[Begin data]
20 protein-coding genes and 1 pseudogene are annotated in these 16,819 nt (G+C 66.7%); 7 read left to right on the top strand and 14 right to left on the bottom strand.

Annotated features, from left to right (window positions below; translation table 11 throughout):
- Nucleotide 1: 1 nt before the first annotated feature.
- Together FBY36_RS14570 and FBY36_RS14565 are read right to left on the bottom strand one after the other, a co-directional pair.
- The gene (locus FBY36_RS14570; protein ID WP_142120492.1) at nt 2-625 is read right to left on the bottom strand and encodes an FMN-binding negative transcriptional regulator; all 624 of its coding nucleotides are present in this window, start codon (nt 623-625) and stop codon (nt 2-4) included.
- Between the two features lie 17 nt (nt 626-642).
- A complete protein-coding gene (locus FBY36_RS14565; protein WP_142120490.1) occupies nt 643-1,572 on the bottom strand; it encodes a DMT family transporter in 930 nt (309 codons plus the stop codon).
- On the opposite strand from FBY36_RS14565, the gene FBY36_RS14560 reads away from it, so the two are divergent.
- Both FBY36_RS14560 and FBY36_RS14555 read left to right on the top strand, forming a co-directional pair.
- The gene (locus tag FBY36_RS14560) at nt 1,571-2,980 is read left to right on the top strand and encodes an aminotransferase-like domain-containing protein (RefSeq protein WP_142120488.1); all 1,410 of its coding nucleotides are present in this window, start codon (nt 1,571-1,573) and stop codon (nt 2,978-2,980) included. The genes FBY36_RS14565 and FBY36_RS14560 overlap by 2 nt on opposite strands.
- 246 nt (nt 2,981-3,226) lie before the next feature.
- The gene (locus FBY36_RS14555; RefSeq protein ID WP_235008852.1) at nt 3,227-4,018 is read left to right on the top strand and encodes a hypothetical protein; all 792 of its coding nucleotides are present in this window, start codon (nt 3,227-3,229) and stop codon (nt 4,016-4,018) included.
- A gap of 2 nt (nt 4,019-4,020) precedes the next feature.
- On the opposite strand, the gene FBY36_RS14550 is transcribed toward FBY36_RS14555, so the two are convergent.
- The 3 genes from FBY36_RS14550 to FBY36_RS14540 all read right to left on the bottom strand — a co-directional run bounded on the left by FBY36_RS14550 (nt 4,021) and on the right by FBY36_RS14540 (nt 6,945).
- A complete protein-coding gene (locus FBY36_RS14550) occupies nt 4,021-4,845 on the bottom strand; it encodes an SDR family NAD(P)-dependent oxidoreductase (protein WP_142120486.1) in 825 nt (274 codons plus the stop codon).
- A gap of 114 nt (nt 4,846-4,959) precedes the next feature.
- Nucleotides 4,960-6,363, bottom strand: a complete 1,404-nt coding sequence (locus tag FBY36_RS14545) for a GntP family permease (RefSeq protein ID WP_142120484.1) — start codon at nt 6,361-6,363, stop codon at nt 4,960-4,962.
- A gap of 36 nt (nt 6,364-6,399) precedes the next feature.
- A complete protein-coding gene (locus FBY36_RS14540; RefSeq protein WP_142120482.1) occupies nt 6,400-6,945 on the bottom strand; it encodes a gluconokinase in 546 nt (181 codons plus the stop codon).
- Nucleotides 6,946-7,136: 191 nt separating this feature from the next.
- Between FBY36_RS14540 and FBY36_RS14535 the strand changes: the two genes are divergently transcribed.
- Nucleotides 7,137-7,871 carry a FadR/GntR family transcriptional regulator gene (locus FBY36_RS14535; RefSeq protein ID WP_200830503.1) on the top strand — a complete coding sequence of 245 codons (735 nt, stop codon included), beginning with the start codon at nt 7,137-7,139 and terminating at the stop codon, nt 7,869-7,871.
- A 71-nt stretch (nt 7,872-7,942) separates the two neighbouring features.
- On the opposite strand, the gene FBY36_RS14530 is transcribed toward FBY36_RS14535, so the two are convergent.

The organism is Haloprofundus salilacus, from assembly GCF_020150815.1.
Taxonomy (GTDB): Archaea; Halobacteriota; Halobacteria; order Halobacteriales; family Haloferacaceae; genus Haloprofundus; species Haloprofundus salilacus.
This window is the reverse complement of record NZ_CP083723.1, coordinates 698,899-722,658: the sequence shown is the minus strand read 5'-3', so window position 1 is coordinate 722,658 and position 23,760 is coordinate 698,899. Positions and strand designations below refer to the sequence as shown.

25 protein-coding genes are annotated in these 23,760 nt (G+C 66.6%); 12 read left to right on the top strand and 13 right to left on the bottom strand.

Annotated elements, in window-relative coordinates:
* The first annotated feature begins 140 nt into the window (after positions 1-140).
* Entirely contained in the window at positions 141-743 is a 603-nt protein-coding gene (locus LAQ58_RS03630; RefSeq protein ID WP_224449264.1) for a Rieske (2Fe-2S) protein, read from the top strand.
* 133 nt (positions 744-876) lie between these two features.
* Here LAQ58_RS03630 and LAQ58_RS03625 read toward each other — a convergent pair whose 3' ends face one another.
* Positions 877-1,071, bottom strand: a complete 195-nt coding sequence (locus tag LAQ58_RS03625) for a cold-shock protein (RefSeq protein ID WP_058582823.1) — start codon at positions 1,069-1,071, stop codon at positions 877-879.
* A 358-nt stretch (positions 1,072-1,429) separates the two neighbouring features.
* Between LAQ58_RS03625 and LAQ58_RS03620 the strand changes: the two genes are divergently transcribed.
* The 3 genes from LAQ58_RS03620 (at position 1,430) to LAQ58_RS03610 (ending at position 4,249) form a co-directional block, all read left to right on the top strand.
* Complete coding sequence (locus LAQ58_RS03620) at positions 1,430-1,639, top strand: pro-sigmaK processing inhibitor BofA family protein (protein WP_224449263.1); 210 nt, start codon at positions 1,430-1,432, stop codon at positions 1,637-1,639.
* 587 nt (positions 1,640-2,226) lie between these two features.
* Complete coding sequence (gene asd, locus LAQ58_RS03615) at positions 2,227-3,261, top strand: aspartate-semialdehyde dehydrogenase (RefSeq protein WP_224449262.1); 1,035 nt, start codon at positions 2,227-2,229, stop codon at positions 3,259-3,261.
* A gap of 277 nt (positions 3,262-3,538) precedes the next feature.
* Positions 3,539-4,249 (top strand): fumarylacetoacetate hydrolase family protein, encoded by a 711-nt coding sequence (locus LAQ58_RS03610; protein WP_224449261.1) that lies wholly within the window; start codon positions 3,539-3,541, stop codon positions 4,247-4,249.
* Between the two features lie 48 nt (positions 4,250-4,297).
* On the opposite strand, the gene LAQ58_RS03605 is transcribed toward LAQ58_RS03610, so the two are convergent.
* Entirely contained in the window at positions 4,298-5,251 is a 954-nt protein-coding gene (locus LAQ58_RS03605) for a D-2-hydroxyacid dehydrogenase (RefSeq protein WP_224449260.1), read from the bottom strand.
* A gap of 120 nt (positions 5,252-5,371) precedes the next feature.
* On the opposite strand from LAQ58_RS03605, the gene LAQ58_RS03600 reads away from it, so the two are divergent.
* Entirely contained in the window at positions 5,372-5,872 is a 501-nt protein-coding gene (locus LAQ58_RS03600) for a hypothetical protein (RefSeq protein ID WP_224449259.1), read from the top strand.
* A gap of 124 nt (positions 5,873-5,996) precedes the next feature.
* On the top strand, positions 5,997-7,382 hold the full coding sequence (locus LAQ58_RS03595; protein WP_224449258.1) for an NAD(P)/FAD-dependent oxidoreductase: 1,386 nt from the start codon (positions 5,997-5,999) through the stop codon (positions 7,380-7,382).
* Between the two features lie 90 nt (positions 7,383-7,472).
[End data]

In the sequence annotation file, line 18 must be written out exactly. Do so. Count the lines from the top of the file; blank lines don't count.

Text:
- Nucleotides 4,960-6,363, bottom strand: a complete 1,404-nt coding sequence (locus tag FBY36_RS14545) for a GntP family permease (RefSeq protein ID WP_142120484.1) — start codon at nt 6,361-6,363, stop codon at nt 4,960-4,962.